The 2022 athletics calendar for some countries is full, almost too full. For British athletes they not only had the daunting task of qualifying for the World Athletics Championships but the Commonwealth Games as well as the European Athletics Championships.
For Canadians, only the Euros is missing from their calendar. It is a lot. Let’s not forget the professional Diamond League series continues with four of 13 meets remaining.
Butterworth squeaks through to final
In an unforgiving qualifying round that included the 2022 World Athletics Championships’ second, third and fifth place finishers, Lindsey Butterworth and Maddy Kelly needed near-perfect races to make it through to the next round. Only the top-two in each heat plus the next two fastest athletes would get to race again.
Butterworth lined up first, in heat 2 of 3, and finished fourth in 2:00.04. By the end of the heats, it remained fast enough to grant her the second wild card spot.
“I think there is still room for improvement but It wasn’t an easy field so I’m really happy that I made the final – I’m hoping for a fast one on Saturday,” said Butterworth.
Kelly, meanwhile, faced a stacked third heat. The Canadian national champion finished fifth in 2:02.99, missing the final round.
“They just had a gear I didn’t have today, and that’s disappointing because there was a time in the year when I had that gear,” she said. “I think we just have to chalk this up to the fact that it’s been a long season – I need a break.”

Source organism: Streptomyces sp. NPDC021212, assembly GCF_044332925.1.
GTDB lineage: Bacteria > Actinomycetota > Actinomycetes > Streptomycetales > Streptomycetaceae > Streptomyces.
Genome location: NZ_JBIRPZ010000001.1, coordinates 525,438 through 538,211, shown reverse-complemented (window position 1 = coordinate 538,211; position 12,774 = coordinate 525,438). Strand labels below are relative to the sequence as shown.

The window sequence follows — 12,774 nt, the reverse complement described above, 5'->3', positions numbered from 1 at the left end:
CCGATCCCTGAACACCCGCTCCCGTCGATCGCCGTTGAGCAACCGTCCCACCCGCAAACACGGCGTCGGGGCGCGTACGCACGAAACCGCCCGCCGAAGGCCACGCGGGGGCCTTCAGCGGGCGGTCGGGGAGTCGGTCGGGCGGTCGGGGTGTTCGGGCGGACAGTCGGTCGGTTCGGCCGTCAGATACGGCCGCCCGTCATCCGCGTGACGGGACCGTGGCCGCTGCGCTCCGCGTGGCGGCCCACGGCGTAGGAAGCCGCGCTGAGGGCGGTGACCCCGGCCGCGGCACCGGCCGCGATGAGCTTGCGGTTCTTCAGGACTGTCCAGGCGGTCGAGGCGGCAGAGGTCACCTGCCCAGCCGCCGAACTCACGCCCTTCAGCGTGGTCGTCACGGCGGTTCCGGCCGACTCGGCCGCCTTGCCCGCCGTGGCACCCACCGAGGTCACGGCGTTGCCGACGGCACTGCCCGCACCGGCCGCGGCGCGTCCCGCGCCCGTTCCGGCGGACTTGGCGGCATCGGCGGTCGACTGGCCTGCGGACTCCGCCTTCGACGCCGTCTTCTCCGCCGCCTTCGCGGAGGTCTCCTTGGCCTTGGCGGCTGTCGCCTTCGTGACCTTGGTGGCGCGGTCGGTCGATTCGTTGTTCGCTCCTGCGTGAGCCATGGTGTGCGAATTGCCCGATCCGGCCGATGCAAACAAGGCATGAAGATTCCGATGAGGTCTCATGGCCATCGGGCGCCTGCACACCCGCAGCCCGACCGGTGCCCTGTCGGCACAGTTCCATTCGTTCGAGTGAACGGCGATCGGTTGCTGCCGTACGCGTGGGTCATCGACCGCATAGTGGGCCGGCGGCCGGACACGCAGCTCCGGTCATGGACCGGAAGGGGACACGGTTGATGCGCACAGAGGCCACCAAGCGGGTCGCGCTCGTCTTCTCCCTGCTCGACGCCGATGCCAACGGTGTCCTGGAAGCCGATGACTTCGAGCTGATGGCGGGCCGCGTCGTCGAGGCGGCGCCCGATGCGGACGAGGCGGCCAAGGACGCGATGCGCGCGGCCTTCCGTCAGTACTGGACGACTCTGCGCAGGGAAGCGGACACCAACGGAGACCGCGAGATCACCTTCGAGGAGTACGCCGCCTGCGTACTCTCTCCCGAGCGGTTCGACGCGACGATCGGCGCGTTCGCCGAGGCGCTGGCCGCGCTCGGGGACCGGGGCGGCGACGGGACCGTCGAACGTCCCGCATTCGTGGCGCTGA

Mitton makes shot put final with just one throw
Sarah Mitton took no more time than she needed in the shotput circle. The fourth-place finisher at the 2022 World Championships qualified for the final on her first and only throw of the preliminary round, tossing for 18.24 metres. It was the second-best throw of the entire first round, trailing only Jamaican Danniel Thomas-Dodd’s result of 18.42 metres.
“It was one and done. today there were only 13 girls and top 12 qualify, so the main goal was to save energy for tomorrow,” said Mitton, whose personal best of 20.33 metres ranks her fourth in the world this year, and is the best mark by anybody entered in the Commonwealth competition. She will throw again on Wednesday at 3:05 p.m. EST, in what will be her first-ever Commonwealth Games final.
“The energy is really good,” she said, adding that she rarely throws in front of a packed 30,000-person stadium – especially in a qualifying round. “I’m excited for tomorrow.”
Newell and Newman have tough day on pole vault runway
Canada’s top two pole vaulters had come to Birmingham with resumes cut out for the podium but fell to fifth and sixth place after struggling to make early jumps.
Anicka Newell and Alysha Newman, who hold personal bests of 4.70m and 4.82m, respectively, finished fifth and sixth overall, this time clearing 4.35m and 4.25m. Newman, the Canadian record holder and defending Commonwealth champion, is a few months removed from enduring year of compromised training after sustaining a concussion and lingering symptoms.
“I’m truly thankful for how far I’ve come since Tokyo and recovering from my concussion but there is still something holding me back from competing at my best,” said Newman.
“I’m not completely sure what is it yet but I’m determined to figure it out. This season was a blessing to be back on the world stage but I still have a lot of work to do. That’s what I’ll be looking forward to.”